May 04, 2021
(The monthly Employment Situation is scheduled for release by the Bureau of Labor Statistics on Friday, May 7th at 8:30 AM Eastern Time.)
The economy added 916,000 jobs in March, it will likely do even better in April. With the vaccination process moving rapidly, infection rates falling, and pandemic restrictions being relaxed almost everywhere, people are returning to their pre-pandemic lifestyles. This means going to stores and restaurants, taking vacations, and a return in-person schooling. We can expect to see large jumps in employment in hotel and restaurant sectors, retail, and state and local governments.
A jump in employment that could exceed 1 million is likely to be associated with a drop in the unemployment rate of 0.3 to 0.4 percentage points, putting the April unemployment rate in the 5.6 to 5.7 percent range. By way of comparison, in the recovery from the Great Recession, the unemployment rate didn’t hit 5.7 percent until October of 2014. It didn’t hit 5.5 percent until February of 2015. This time, we are doing far better in repairing the economic damage caused by the recession.
Share of Unemployment Due to Voluntary Quits
There have been many accounts in the media of employers claiming that they can’t hire workers because of the generosity of unemployment benefits under the Recovery Act. Specifically, they argue that, with the $300 weekly supplement, many workers can get more in unemployment benefits than they would get from working.
One way to evaluate the extent to which this is a problem is to look at the percentage of workers who report being unemployed as a result of voluntarily quitting their jobs. In principle, workers are not supposed to be eligible for unemployment if they quit their job (they also are not supposed to be eligible if they refuse a job). If workers feel comfortable about their labor market prospects, we should see substantial increases in the quit rate.
The quit rate fell to a record low of 2.5 percent in April of 2020, but has recently been rising. It was 8.0 percent last month. Before the pandemic hit, it had averaged more than 14.0 percent in the second half of 2019.
The other major evidence that sectors are seeing labor shortages is that wage growth should be accelerating, and we should see a lengthening of the average workweek. Through March, there was not much evidence of either.
The annual rate of wage growth for production and nonsupervisory workers, comparing the last three months to the prior three months, was 3.4 percent, roughly the same pace as before the pandemic hit. The length of the average workweek for production and nonsupervisory workers was 34.1 hours. This is higher than the pre-pandemic average of 33.6, but shorter than for many months in 2020, including months where the supplements were not available.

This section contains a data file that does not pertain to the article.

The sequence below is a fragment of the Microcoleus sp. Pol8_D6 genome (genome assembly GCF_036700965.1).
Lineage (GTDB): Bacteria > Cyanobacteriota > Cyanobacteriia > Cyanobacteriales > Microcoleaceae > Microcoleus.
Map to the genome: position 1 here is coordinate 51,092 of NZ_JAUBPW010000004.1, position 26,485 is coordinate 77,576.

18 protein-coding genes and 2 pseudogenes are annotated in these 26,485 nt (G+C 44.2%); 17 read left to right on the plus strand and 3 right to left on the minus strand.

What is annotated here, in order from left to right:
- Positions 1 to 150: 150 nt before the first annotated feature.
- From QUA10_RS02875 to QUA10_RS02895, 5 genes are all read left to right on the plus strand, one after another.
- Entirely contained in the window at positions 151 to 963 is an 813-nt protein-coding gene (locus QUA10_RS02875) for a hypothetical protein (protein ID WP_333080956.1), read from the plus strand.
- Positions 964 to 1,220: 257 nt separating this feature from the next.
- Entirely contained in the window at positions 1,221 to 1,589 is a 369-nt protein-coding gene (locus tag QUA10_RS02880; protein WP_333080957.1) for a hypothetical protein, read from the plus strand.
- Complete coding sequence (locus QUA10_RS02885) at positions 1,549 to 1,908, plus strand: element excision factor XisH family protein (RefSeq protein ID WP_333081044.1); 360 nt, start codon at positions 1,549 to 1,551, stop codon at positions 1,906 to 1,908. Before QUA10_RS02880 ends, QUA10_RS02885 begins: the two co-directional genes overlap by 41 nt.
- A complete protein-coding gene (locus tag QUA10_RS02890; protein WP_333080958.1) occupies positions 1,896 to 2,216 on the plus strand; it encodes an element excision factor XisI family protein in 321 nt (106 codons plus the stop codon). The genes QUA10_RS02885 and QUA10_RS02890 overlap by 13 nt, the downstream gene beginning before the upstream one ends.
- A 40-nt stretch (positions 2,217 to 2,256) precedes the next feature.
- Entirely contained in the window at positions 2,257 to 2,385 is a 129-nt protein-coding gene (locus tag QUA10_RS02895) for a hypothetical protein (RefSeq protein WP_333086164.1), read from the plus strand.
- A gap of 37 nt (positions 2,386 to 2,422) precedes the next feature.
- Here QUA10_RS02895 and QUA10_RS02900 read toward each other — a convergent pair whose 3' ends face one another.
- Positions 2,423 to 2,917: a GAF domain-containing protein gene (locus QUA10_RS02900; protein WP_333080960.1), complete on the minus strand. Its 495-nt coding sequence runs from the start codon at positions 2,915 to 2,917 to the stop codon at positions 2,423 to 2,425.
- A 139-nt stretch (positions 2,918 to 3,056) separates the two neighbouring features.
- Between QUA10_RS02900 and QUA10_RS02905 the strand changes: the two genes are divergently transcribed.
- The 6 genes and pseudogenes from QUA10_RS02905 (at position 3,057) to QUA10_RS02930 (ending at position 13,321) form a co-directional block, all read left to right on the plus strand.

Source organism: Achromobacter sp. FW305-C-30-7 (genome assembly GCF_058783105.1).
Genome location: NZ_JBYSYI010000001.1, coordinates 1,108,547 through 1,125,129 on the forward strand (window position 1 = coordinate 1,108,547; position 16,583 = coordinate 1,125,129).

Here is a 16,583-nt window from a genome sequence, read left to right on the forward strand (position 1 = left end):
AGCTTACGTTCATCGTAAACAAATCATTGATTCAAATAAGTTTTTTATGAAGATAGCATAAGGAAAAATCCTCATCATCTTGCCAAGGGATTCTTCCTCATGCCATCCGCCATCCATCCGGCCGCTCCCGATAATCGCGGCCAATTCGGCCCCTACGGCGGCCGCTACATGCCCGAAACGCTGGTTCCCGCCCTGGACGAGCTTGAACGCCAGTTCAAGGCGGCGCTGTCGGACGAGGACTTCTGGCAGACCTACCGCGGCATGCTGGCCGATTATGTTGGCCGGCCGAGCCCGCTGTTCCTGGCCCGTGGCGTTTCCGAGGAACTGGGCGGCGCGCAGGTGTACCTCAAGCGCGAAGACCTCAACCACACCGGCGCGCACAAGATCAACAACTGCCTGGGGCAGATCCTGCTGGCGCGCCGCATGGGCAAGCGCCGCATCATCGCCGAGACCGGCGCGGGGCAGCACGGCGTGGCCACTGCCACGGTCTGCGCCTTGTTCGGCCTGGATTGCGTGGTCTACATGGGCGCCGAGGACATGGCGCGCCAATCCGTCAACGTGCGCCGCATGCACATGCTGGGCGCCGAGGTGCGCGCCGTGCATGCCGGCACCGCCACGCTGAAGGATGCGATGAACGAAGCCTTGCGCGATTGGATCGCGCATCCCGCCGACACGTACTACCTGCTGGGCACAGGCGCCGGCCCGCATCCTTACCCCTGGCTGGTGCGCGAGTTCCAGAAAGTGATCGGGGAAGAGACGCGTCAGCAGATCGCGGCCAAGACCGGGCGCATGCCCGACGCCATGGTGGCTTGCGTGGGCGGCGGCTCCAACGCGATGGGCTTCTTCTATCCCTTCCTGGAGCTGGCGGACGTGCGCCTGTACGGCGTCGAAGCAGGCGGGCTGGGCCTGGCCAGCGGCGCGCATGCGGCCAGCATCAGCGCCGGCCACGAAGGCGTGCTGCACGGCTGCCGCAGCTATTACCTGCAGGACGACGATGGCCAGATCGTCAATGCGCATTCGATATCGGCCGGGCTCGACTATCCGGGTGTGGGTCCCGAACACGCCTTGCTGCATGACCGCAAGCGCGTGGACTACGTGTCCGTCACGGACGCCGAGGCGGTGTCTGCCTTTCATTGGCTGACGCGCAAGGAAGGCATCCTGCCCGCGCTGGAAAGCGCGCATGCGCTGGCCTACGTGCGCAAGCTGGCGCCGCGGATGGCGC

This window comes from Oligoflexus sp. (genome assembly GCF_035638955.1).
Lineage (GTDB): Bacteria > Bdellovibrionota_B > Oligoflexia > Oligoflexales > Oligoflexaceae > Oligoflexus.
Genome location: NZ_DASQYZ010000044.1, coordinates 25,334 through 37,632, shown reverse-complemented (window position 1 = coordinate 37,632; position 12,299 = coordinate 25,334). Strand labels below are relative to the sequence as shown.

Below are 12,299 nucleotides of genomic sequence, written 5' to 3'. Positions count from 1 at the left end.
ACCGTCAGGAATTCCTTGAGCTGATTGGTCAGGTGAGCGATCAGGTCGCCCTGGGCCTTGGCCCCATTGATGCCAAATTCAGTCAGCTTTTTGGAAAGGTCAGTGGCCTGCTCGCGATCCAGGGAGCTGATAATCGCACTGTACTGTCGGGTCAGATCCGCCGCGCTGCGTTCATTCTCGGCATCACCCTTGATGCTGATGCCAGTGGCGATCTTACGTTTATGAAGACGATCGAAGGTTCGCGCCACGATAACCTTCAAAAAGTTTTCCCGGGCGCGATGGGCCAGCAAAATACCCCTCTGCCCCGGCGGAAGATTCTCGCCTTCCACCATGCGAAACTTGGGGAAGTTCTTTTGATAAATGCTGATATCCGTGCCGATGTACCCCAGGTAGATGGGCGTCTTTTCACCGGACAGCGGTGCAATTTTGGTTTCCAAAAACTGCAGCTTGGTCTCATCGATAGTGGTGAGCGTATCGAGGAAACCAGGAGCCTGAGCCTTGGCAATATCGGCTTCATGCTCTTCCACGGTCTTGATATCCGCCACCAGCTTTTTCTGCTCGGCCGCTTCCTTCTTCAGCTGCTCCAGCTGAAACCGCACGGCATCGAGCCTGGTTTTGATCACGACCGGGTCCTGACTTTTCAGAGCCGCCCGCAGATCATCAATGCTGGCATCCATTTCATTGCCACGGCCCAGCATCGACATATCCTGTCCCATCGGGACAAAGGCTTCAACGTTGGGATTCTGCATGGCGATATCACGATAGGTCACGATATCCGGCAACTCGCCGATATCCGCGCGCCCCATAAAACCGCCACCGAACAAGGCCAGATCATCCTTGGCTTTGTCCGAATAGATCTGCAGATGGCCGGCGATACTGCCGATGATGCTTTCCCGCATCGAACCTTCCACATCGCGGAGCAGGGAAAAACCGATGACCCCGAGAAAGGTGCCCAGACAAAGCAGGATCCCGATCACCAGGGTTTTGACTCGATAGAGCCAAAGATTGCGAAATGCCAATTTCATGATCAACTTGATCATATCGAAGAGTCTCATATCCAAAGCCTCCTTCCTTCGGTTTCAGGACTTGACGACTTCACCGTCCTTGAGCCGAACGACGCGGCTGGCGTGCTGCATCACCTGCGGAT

Share of Long-Term Unemployment
The share of people unemployed for more than 26 weeks rose sharply in the last quarter of 2020 and has continued rising this year. It hit 43.4 percent of the unemployed in March, just more than 2.0 percentage points below the all-time peak hit in April 2010. The long-term unemployed are people who lost their job at the start of the pandemic and have not gotten them back. As many businesses are reopening, the share of long-term unemployed should be dropping.
Jobs in Construction and Manufacturing
The construction and manufacturing sectors both had very strong job growth in March, adding 110,000 and 54,000 jobs, respectively. Both sectors are likely to again show strong gains in April. Construction employment is now down just 182,000 from its pre-pandemic level. While part of the March job growth in construction was a bounce back from jobs lost due to bad weather in February, it’s clear job growth in the sector is strong. The April growth in the sector could eliminate half of the remaining pandemic falloff.
State and Local Government
State and local government employment is still down more than 1.2 million jobs since last February. These sectors added 129,000 jobs in March. We are likely to see even faster growth in April, as more schools return to in-class instruction.
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